Oh yeah, I think Tywin knew what the general outcome would be, if not all the details.

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21 hours ago, Angel Eyes said:

A couple of reasons why he ordered Gregor Clegane to rape Elia and smash her head:

  • He's certainly not above such brutal orders, as ordering his garrison to gang-rape Tysha is evidence.
  • He never forgets any slight, as evidenced with the Reynes and Tarbecks and sacking King's Landing.
  • When confronted about the orders given to soldiers, he pussy-foots the issue; on the one hand he says to Tyrion that reining in soldiers is within the commander's responsibility, yet when Tywin's troops do similar things he says it's not his responsibility.

I doubt it. He just needed them eliminated. The how of it was irrelevant. 

But here is a thought that I think few people have considered: Gregor may not have been the one to smash little Aegon's head in. Let's take a look at what he confessed to:

Quote

"Elia of Dorne," they all heard Ser Gregor say, when they were close enough to kiss. His deep voice boomed within the helm. "I killer her screaming whelp." He thrust his free hand into Oberyn's unprotected face, pushing steel fingers into his eyes. "Then I raped her." Clegane slammed his fist into the Dornishman's mouth, making splinters of his teeth. "Then I smashed her fucking head in. Like this."

So he killed Aegon, but at no time does he admit to smashing his face to a bloody pulp. But that turned out to be very fortuitous for Varys because the body could not be positively identified -- allowing him to sneak away with the real Aegon or present a plausible replacement for him later.

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50 minutes ago, John Suburbs said:

So he killed Aegon, but at no time does he admit to smashing his face to a bloody pulp.

That's because he allegedly tore him out of his mother's arms and dashed his head against the wall. He didn't smash his face in like he did with Oberyn and Elia. Gregor is an eight foot tall monster and weighs over 400 lbs of muscle. Swinging a baby against a wall may have had the same sort of effect as him getting his head bashed in.

He is such a gross character. As far as characters that should have died and stayed dead, he is it.

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8 minutes ago, Alexis-something-Rose said:

 

He is such a gross character. As far as characters that should have died and stayed dead, he is it.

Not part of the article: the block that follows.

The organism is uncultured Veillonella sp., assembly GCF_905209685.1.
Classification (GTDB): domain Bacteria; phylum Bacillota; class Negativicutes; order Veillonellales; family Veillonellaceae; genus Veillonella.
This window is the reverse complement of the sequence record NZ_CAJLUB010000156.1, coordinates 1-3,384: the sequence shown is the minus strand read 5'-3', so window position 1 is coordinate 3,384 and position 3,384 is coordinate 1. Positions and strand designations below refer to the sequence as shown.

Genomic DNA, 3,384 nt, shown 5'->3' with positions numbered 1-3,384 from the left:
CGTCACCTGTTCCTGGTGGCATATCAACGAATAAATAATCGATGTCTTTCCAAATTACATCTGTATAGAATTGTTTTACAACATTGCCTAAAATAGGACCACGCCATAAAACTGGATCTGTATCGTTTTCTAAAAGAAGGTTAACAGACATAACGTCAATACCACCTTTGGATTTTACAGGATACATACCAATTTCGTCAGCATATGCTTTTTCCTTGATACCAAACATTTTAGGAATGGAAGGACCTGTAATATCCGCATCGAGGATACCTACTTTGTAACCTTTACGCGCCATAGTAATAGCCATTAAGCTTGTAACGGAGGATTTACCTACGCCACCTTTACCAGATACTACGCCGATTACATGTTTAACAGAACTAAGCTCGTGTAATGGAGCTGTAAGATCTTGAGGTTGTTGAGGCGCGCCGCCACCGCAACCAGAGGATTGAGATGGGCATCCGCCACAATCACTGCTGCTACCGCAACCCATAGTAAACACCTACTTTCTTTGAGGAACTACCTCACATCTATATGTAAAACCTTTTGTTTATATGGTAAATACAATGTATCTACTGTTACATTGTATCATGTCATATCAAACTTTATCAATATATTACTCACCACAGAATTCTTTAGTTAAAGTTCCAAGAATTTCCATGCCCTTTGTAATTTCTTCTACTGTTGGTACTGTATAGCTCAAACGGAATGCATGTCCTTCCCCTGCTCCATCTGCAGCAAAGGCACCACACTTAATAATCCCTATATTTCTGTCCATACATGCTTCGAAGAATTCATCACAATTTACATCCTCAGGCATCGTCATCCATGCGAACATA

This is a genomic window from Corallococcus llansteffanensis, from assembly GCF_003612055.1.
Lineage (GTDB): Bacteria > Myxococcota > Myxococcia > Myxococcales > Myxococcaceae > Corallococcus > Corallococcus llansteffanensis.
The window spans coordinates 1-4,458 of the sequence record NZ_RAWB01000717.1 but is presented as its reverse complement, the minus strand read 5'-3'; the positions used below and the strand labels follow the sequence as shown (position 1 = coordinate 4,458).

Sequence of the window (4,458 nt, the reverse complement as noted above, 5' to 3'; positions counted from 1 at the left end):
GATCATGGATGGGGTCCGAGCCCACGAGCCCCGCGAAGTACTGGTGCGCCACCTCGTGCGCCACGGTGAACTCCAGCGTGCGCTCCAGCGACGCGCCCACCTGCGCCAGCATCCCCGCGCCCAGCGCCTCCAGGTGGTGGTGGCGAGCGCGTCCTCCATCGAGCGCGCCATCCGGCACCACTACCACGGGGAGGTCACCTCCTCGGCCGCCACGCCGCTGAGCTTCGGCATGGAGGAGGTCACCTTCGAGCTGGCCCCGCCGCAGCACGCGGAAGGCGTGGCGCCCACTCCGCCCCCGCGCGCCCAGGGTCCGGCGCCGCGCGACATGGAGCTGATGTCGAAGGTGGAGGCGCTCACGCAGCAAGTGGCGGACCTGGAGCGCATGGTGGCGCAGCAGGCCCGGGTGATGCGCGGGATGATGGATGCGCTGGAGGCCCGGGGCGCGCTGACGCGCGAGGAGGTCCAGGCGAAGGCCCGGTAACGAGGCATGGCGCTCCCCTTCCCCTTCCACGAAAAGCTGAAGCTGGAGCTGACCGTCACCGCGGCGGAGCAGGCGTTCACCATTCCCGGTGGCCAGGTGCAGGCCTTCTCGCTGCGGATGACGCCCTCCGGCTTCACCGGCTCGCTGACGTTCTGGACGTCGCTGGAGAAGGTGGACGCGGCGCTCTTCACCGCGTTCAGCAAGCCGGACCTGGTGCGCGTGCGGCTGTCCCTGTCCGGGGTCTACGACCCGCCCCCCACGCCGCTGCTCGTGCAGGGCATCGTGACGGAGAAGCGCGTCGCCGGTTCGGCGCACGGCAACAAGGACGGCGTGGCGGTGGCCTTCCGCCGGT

I've always found The Mountain an outlier in this series. In a world full of characters with dubious morality and hidden depths, The Mountain is a relatively simple character: he's a massive man who enjoys killing. End of story.

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2 hours ago, Angel Eyes said:

I've always found The Mountain an outlier in this series. In a world full of characters with dubious morality and hidden depths, The Mountain is a relatively simple character: he's a massive man who enjoys killing. End of story.

To be fair he loves inflicting pain and suffering too. Real depth to the guy. had the painful death coming 

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Posted (edited)
16 hours ago, Bael's Bastard said:

Probably not, as he has no reason to deny it to Tyrion while admitting to being behind the killing of her children.

I agree with you the he probably did not give such an order. Tywin needed and wanted Rhaegar's children dead. He didn't need any particular fate to befall Elia. Which doesn't mean he couldn't have given the order to rape and kill her. Tywin certainly carried grudges and that could include the death of Elia for "besting" Cersei in the contest for Rhaegar's hand. Still I think it unlikely.

I do, however, think he would have a reason for denying this to Tyrion if he did order it. He needs Tyrion still when he tells him of his order to kill the children, and the one thing that might set his son off concerning his conduct would be to know that he ordered another rape. Rape as punishment is too real for Tyrion to forget. The question is rather does Tywin know how thin the ice is with his relationship with Tyrion to know admitting his guilt would risk a rebellion in his son? It took Jaime's admission that Tysha was no whore paid to have sex with Tyrion, and so a victim of a brutal gang rape that Tywin forced his son to take part in to destroy their marriage to push Tyrion on a path to patricide. I would think Tywin knows enough about Tyrion to think admission to ordering rape is at least uncertain ground.

 

Edited by SFDanny

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8 hours ago, SeanF said:

He did not need to order specifics.  He knew what Ser Gregor would do. Maybe not the rape, but certainly the murder.

His comments to Tyrion make no sense, other than to give Tyrion the impression he's being taken into his father's confidence.  If you kill the children, you have to kill the mother as well.

Why? The children were Targaryens and couldn't be suffered to live, else loyalists might plot rebellion in their name. Elia was no such threat, and could have been used to keep Dorne docile.

Anyway, I don't see any reason for Tywin to lie to Tyrion about this. If he thought Tyrion was not to be trusted with such information, telling him the truth about Gregor being Elia's killer was a bigger confession. This is the same chapter in which he tells Tyrion he won't be sacrificing Gregor to the Martells, so Tyrion knowing that truth would be more damning.

Even if Tywin didn't wish to tell Tyrion that he ordered Elia's rape, concealing that he ordered her death still makes no sense.

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23 hours ago, Prince Rhaego's Soul said:

The brutality was incidental. 

The brutality was deliberate. Tywin shows power through fear and brutality.

He claimed to not know what Gregor was back then. Ok, sounds like bullshit to me while taking into account the alleged story of his sister, compounded with the alleged story of Amory Lorch when another child was murdered. 

Ok, Tywin, he didnt know what he had, but we can assume that he had a rough fucking idea

12 hours ago, Lyanna<3Rhaegar said:

As some other posters have said, I don't think he needed to. I don't see any reason not to take him at his word that Gregor likely did it because he wasn't ordered not to. 

Word. Thats why he stressed that his orders went out of the way to not kill Catelyn, the next time he murdered a son in front of his mother.